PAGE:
I introduced this series on “portfolio thinking” a few weeks ago for one simple reason:
I believe managing portfolio risk is one of the most important parts of investing that most folks get wrong.
But to be perfectly honest, I wasn’t sure how Money Talks readers would receive it.
After all, I suspect the average person would rather go to the dentist than read about topics like “risk parity.”
Well, I’m thrilled to report that the response has been incredible so far. In fact, I’ve received so much great feedback — and so many thoughtful questions — I’ve decided to make a change.
As I mentioned last time, I was planning to wrap the series up this week by sharing a special version of the All Seasons portfolio designed exclusively for TradeSmith subscribers.
This version combines Ray Dalio’s powerful fundamental approach with our proprietary TradeSmith risk-management and market-timing tools. And I’m super excited to share it with you.
One could argue this portfolio could be worth tens of thousands of dollars to you. After all, you could choose this as the way to invest for the rest of your life.
With that said, there’s simply no way I can fully explain all the ins and outs of this new portfolio AND answer all your questions today. So, here’s what we’re going to do…
Because I don’t want to make you wait another minute, I’m going to unveil this new TradeSmith All Seasons portfolio today. I’ll show you exactly what’s in it and what you need to know to start investing.
Then next week, I’ll explain more about how I built this portfolio, show you the best ways to manage it, and answer some of your most important questions. (Although depending on how many additional questions I receive this week, I may extend the series one more week and wrap it all up with a dedicated Q&A.)
Sound good? Alright, let’s get to it.
Without further ado, here is the TradeSmith All Seasons portfolio:
It still has a significant allocation to long-term Treasury bonds via a very low-cost ETF. It still has around 30% in stocks. And it still owns the same investments in commodities (via the Aberdeen Standard Bloomberg All Commodity Longer Dated Strategy K-1 Free ETF (BCD)), gold (via the iShares Gold Trust (IAU)), and Bitcoin (BTC/USD).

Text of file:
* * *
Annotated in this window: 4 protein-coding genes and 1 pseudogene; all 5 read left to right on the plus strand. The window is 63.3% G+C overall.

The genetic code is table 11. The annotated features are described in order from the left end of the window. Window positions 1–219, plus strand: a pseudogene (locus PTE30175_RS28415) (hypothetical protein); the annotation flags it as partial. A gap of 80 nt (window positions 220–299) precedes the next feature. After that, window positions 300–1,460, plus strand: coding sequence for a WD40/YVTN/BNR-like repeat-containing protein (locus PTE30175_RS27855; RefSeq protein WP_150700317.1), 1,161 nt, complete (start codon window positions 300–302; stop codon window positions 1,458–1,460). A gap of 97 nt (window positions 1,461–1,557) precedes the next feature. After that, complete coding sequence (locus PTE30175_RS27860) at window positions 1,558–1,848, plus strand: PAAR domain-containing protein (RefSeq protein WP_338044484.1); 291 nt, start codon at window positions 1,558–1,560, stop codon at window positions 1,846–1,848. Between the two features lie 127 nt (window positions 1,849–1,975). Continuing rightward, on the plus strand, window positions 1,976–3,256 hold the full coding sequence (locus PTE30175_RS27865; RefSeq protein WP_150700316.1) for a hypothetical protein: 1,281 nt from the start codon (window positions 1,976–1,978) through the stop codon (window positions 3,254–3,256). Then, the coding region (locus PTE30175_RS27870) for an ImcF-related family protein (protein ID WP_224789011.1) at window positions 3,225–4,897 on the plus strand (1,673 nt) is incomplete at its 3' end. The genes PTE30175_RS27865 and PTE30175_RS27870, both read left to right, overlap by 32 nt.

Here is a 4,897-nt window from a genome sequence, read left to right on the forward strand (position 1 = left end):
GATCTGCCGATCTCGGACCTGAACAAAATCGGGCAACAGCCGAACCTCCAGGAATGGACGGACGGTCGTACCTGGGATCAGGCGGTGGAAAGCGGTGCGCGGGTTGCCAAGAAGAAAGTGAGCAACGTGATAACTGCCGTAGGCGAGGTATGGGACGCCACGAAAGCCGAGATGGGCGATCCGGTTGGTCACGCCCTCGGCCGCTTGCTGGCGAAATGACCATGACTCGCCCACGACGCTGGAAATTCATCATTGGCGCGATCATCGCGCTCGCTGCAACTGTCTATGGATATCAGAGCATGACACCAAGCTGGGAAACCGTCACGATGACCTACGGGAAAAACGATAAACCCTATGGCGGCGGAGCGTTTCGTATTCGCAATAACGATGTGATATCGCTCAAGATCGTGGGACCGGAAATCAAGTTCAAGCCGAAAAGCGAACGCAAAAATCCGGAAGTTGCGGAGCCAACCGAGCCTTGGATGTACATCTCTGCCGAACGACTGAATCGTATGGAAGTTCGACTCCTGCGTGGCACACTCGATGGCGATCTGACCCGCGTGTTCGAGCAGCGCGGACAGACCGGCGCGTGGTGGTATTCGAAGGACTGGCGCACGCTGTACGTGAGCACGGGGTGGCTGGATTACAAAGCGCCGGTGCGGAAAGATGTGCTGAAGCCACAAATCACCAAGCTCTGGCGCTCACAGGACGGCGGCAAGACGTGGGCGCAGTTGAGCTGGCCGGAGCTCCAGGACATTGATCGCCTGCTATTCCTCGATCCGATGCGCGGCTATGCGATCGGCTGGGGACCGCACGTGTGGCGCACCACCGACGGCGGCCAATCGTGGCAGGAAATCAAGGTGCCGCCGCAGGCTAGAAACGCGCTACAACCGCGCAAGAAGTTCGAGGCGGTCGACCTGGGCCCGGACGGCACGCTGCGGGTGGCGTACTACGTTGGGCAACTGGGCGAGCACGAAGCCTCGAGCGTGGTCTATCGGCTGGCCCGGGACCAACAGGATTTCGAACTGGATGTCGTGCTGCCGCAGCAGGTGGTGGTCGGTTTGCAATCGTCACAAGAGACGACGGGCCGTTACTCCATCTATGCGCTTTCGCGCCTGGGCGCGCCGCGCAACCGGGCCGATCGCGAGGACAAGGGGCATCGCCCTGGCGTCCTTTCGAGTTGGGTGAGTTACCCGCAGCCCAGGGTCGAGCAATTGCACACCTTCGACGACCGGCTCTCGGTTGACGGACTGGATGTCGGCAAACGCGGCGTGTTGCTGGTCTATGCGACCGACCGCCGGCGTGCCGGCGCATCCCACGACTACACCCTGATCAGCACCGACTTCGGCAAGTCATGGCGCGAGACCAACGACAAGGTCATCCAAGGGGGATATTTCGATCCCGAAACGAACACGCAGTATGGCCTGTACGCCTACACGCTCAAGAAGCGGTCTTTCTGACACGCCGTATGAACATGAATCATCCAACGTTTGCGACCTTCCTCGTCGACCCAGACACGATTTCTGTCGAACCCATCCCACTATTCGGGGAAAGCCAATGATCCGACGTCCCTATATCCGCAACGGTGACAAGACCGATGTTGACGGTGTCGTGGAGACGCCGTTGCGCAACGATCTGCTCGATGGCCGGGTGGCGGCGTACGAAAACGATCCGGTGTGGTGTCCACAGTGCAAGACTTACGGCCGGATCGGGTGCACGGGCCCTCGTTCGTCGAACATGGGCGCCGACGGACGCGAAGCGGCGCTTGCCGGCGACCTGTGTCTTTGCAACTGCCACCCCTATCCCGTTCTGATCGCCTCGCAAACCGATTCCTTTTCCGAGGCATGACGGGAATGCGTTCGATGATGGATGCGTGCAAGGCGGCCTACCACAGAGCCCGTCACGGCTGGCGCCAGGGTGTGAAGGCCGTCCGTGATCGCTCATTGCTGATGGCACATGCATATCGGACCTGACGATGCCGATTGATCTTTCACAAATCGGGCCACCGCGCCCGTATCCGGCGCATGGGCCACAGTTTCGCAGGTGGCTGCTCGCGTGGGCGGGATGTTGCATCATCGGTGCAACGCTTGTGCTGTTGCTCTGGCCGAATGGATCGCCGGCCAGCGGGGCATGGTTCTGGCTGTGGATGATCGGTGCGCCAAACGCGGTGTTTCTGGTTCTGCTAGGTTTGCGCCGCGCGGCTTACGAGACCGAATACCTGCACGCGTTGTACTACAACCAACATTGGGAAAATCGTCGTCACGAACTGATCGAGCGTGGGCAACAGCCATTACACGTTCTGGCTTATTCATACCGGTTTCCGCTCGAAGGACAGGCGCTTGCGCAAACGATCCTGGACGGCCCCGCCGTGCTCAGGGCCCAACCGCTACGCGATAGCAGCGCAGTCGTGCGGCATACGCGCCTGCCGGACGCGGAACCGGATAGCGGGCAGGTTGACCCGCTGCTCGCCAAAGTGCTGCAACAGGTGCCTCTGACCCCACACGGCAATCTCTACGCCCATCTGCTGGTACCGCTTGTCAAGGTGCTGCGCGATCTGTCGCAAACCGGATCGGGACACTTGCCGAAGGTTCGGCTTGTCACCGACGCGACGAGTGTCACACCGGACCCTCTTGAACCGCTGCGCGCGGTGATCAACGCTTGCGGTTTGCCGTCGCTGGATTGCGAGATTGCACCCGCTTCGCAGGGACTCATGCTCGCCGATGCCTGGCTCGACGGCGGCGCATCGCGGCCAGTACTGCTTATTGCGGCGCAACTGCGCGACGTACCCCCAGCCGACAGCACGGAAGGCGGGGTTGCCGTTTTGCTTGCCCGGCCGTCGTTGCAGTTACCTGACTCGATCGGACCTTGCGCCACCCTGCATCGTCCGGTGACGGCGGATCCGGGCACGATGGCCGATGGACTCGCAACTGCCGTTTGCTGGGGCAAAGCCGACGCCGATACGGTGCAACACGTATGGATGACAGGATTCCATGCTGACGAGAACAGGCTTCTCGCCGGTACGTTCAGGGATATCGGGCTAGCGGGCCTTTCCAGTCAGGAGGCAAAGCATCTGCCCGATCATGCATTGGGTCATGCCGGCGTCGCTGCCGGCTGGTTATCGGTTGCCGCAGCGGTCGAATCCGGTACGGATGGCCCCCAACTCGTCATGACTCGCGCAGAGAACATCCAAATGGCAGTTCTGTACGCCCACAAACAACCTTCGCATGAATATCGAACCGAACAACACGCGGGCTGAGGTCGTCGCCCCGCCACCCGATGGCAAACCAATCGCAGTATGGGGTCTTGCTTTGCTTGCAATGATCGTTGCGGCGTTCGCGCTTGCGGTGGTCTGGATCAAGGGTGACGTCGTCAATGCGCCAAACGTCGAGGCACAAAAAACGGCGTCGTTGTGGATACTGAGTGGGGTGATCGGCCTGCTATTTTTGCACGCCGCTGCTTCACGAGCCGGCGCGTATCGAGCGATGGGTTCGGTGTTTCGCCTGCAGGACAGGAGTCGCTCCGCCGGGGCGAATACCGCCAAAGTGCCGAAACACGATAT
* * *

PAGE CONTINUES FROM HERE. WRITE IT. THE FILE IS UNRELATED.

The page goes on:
However, there are several notable differences, as well.
First, the allocations to inflation hedges are a little higher than they were previously.
Second, this portfolio no longer has exposure to intermediate-term Treasury debt.
And finally, you’ll notice I’ve swapped out the two stock market index funds in favor of a diversified, risk-balanced portfolio of 20 high-quality stocks created with our Pure Quant portfolio-builder tool.
Again, I’ll explain why (and how) I made these changes next week.
In the meantime, if you’re interested in getting started with this portfolio immediately, there’s just one critical point you need to understand.
Unlike the traditional versions of the All Seasons I showed you earlier in this series, this is not a buy-and-hold portfolio.
- Positions that have a Green Health status are considered a “buy.”
- Positions with a Yellow Health status are a “hold.” If you already own them, don’t sell. But you shouldn’t buy them today.
- Positions with a Red Health status are a “sell” or “do not buy.” Allocations to these positions should remain in cash. And any position that moves from Green or Yellow to Red (i.e., triggers its Health Indicator Stop Loss) should be sold.
None of these positions currently have a Yellow status. However, three positions are Red: long-term Treasury bonds (VGLT), gold (IAU), and Bitcoin. As a result, nearly 60% of this portfolio should be in cash today.
The only possible exception to these Health Indicator rules pertains to Bitcoin.
As I explained in my crypto series in March, Bitcoin offers an “asymmetric” risk profile you can’t find in most other assets. Even a small position can grow into an enormous amount of money over time.
That’s it for this week.
I’d love to hear what you think about this portfolio at [email protected]. And please, continue to send me your questions as well. As always, I can’t personally respond to every letter, but I read them all.